Just to get this out of the way before we get started, I did indeed like "Juno" at least as much as I expected to, so now bear with me while I explain why.
The surprising key to making this overly familiar story seem so new (along with the simply remarkable Ellen Page) was the music, which not only gives it a feel-good vibe from the outset, but also sets the tone for exactly what screenwriter Diablo Cody and director Jason Reitman have accomplished here. Like the songs of Kimya Dawson that dominate the infectious soundtrack, "Juno" traffics in the realm of the precious, teetering on the brink of being too cute and too hip for its own good but never quite falling over the edge. And it's music, in the form of a very important truth about Sonic Youth (which Juno learns much earlier in life than I did), that's the funniest life lesson learned in this very smart flick.
And the dialogue by blogger-turned-screenwriter Cody creates a kind of music of its own, devoid of the pop-culture crutches that populate most hipster movies but sure to leave a new wave of catchphrases in its wake. Of all the jokes, the one that had me laughing the hardest was a simple one about the name of Juno's younger sister, which you won't hear from me (but think about her age and her name, and I guarantee you'll laugh loud enough to startle whoever's sitting beside you.)
The template here will be clear early on, because what Cody and Reitman have essentially done is make a John Hughes movie for the 21st century (and yes, along with being "up the pole," Page's Juno does also become obsessed about who her baby's daddy, veryfunnyman Michael Cera, is going to take to the prom.)
Though Jason Reitman (son of Ivan and director of 2005's "Thank You for Smoking") mostly stays out of the way and lets Cody and Page dominate the flick, he does put his stamp on one key scene. As our heroine briefly considers having an abortion in one of the movie's best scenes, he makes it clear just how much this is a scared and still-young girl having to make a decision she's definitely not ready for.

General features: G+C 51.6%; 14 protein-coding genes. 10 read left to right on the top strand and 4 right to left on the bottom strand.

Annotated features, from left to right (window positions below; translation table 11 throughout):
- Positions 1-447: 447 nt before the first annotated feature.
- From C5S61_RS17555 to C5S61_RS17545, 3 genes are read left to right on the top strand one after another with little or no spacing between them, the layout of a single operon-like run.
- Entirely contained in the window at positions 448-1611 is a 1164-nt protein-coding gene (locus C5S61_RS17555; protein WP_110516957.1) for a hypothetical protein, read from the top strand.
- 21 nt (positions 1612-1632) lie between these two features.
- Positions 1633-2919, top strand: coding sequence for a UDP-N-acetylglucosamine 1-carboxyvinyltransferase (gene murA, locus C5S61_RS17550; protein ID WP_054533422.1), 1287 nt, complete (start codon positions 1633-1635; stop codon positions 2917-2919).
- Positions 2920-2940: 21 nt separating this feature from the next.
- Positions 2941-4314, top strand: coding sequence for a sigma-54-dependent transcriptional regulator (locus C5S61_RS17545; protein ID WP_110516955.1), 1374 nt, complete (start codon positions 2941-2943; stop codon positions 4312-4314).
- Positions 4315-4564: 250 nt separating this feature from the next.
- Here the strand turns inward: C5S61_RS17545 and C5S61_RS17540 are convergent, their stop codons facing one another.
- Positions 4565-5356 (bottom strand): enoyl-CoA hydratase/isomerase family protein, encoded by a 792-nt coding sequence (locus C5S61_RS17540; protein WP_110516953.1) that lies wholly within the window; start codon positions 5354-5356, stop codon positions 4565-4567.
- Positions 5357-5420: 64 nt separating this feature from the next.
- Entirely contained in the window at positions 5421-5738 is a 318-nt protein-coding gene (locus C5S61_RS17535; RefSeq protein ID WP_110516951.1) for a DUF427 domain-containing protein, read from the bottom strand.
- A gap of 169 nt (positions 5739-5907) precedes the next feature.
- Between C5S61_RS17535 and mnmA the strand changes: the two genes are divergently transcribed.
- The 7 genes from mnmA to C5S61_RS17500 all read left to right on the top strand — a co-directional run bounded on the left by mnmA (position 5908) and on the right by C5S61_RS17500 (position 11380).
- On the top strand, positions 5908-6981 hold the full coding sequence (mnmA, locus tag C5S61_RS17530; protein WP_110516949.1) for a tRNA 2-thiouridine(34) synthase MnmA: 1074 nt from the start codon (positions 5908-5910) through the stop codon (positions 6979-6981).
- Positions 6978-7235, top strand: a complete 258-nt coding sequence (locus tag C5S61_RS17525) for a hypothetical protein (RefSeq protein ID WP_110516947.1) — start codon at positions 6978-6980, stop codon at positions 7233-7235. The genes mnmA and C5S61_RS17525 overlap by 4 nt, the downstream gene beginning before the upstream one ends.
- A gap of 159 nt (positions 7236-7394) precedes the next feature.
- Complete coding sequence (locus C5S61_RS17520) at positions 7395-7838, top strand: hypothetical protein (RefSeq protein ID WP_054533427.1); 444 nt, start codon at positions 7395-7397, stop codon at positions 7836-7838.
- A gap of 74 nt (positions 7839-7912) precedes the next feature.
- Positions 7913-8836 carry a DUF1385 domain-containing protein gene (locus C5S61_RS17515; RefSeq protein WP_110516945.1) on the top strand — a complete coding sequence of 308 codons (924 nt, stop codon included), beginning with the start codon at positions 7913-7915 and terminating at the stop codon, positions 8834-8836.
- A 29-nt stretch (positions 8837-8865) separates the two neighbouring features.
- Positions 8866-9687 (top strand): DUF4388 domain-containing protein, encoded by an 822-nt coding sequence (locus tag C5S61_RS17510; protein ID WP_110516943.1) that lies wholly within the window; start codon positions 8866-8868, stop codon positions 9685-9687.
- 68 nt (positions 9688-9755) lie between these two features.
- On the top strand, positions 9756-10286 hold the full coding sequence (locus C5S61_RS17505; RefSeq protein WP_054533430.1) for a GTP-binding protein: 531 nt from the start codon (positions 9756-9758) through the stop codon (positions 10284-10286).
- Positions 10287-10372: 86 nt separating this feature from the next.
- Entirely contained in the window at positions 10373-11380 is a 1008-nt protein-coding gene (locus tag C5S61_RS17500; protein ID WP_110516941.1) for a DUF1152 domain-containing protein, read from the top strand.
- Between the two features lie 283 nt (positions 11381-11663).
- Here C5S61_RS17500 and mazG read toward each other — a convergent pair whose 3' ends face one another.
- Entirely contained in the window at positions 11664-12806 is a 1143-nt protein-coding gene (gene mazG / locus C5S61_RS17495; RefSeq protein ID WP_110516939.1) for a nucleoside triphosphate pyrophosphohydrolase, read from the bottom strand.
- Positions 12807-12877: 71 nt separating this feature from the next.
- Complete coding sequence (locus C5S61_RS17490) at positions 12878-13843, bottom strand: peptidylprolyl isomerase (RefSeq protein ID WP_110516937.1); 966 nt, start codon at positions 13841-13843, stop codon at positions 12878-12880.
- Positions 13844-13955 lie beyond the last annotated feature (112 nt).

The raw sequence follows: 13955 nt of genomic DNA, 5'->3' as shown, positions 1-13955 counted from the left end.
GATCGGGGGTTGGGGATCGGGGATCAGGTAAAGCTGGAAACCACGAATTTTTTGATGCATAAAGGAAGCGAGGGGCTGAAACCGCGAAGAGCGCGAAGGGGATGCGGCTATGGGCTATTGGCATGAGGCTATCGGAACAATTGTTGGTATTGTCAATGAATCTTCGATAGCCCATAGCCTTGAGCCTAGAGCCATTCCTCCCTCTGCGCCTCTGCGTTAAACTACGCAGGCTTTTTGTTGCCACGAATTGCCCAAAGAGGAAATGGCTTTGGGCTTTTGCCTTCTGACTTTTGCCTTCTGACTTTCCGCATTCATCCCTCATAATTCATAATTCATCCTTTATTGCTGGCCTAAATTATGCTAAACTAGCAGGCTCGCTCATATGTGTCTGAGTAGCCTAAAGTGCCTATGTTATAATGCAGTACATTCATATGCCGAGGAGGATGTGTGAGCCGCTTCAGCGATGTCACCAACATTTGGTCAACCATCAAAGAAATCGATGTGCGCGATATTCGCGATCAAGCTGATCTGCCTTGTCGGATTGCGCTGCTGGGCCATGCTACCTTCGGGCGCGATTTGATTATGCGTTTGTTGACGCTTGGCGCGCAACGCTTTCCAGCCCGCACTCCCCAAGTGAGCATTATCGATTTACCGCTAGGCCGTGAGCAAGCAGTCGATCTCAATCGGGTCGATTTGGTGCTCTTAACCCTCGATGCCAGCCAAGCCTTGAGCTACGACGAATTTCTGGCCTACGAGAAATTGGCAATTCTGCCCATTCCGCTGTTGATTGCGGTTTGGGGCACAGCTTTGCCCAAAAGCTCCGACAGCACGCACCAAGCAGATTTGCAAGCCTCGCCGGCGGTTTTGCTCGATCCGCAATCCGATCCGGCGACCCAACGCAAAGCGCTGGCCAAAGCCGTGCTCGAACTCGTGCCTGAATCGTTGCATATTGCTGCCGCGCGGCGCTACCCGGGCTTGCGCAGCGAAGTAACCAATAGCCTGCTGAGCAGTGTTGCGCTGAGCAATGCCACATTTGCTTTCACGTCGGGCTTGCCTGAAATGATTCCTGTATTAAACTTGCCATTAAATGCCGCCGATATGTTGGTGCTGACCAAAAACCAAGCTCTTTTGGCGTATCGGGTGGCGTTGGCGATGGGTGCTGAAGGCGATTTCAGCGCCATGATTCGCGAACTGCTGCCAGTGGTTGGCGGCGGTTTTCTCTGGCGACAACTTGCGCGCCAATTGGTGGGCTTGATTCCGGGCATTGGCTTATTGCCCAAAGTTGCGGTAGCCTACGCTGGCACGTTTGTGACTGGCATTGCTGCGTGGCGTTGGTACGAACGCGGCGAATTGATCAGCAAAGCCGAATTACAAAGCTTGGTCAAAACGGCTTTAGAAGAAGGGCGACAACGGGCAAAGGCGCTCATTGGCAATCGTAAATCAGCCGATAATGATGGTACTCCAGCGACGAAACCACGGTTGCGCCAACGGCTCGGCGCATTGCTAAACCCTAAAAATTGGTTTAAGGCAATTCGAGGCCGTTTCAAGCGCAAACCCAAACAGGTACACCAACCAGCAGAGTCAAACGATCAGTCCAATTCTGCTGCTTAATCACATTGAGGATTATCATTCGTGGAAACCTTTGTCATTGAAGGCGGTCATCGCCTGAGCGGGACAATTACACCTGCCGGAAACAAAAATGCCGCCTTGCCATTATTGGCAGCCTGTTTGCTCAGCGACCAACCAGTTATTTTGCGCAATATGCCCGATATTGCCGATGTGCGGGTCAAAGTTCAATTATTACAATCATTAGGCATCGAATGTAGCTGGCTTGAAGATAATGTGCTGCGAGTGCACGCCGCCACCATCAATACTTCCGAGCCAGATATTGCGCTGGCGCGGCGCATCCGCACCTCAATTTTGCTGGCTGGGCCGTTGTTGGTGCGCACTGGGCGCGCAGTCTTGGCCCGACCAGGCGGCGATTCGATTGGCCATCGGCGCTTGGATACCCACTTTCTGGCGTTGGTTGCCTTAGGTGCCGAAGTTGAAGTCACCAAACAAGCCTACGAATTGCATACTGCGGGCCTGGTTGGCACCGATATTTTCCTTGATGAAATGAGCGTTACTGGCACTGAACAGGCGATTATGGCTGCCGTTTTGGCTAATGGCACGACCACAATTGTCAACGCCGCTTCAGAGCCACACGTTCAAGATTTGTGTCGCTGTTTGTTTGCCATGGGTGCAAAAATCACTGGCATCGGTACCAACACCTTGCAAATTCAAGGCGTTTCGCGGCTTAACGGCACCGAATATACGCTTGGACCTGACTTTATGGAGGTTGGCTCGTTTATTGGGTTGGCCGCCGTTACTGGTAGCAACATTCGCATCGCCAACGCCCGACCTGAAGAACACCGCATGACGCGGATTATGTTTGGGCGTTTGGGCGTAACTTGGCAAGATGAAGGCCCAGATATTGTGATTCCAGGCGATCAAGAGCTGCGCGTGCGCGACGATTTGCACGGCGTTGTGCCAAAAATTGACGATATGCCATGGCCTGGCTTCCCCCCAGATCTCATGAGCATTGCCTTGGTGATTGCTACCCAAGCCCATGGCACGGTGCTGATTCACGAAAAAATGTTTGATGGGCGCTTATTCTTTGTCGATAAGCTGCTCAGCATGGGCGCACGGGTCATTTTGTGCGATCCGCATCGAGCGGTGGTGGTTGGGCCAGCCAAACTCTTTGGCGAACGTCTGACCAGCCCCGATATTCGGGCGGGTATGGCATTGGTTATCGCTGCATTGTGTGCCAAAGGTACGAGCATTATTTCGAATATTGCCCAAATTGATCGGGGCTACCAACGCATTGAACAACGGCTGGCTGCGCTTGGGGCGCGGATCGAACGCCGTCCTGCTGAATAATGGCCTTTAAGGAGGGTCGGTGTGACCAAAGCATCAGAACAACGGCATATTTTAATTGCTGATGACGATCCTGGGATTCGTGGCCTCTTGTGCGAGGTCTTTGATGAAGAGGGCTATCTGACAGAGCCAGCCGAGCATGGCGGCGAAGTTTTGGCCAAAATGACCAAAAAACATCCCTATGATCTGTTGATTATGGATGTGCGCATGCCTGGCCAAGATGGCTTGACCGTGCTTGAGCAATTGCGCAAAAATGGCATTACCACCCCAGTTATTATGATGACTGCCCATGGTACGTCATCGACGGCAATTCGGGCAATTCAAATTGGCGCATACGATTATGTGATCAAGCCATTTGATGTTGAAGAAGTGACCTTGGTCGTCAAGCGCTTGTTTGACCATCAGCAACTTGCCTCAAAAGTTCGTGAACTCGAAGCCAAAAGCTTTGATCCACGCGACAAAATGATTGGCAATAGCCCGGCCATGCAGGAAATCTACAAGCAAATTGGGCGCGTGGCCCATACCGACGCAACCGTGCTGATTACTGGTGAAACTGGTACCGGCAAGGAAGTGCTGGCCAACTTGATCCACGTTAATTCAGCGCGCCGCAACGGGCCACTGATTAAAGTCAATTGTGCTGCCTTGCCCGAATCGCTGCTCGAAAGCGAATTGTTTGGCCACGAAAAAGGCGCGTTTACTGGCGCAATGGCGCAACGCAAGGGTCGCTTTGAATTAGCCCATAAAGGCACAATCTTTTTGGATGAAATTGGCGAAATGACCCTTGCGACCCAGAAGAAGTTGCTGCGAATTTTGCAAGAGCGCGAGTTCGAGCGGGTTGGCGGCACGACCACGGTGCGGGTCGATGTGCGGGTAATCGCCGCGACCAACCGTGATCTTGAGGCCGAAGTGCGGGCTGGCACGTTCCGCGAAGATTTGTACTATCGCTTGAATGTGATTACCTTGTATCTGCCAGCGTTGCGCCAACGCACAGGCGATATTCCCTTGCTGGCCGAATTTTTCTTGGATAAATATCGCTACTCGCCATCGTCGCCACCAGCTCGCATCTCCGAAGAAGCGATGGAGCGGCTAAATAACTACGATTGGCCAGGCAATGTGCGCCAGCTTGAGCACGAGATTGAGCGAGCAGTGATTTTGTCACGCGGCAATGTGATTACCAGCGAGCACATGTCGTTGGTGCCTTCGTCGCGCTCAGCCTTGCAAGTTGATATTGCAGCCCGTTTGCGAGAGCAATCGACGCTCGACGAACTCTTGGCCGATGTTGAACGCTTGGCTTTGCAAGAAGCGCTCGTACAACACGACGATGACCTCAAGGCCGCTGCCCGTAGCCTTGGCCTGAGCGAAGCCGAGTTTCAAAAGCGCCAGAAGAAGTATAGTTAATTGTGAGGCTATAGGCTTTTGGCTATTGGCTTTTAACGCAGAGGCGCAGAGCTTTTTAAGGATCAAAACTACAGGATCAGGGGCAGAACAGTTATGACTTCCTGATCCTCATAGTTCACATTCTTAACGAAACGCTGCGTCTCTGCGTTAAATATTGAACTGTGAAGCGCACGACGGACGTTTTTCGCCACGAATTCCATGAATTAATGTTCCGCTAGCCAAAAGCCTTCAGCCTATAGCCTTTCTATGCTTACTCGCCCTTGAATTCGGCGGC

And young Ellen Page, who is in just about every frame of this cautionary tale (or, as Juno puts it, "cautionary whale"), completely sells you on the character of Juno, who acts much more confident than she really is. Michael Cera, given the very funny moniker "Bleek," does his best as the straight man once again (and the young man who happens to impregnate Juno), but this is definitely her show. Of the supporting players, Jason Bateman and J.K. Simmons were very funny, but this is a women's show from the start, and Allison Janney and Jennifer Garner both outshine their male counterparts, especially Janney as Juno's tart-tongued stepmother.
It is kind of disturbing that, though I have no babies of my own crawling around, I can now declare two of my favorite movies (this one and "The Snapper") are about pregnancy. I guess it's just such a bizarrely human event that no matter how much quirk you pile on top, and Cody does lay it on pretty thick here, you can still with the right touch make a movie that connects with viewers of all kinds.
And just so this isn't a complete love letter to the makers of "Juno," I do have one quibble/warning to share. Anyone who's seen the trailer and is looking forward to seeing Rainn Wilson, be advised that he only appears in one scene at the very beginning, and all his best lines have already been revealed in the trailer.
And, in the interest of full disclosure, Fox Searchlight did provide these rather nifty "Juno" t-shirts after the screening. You'll just have to take my word for it that I would have given this such a glowing review even without this surprise bit of bright orange swag. Peace out.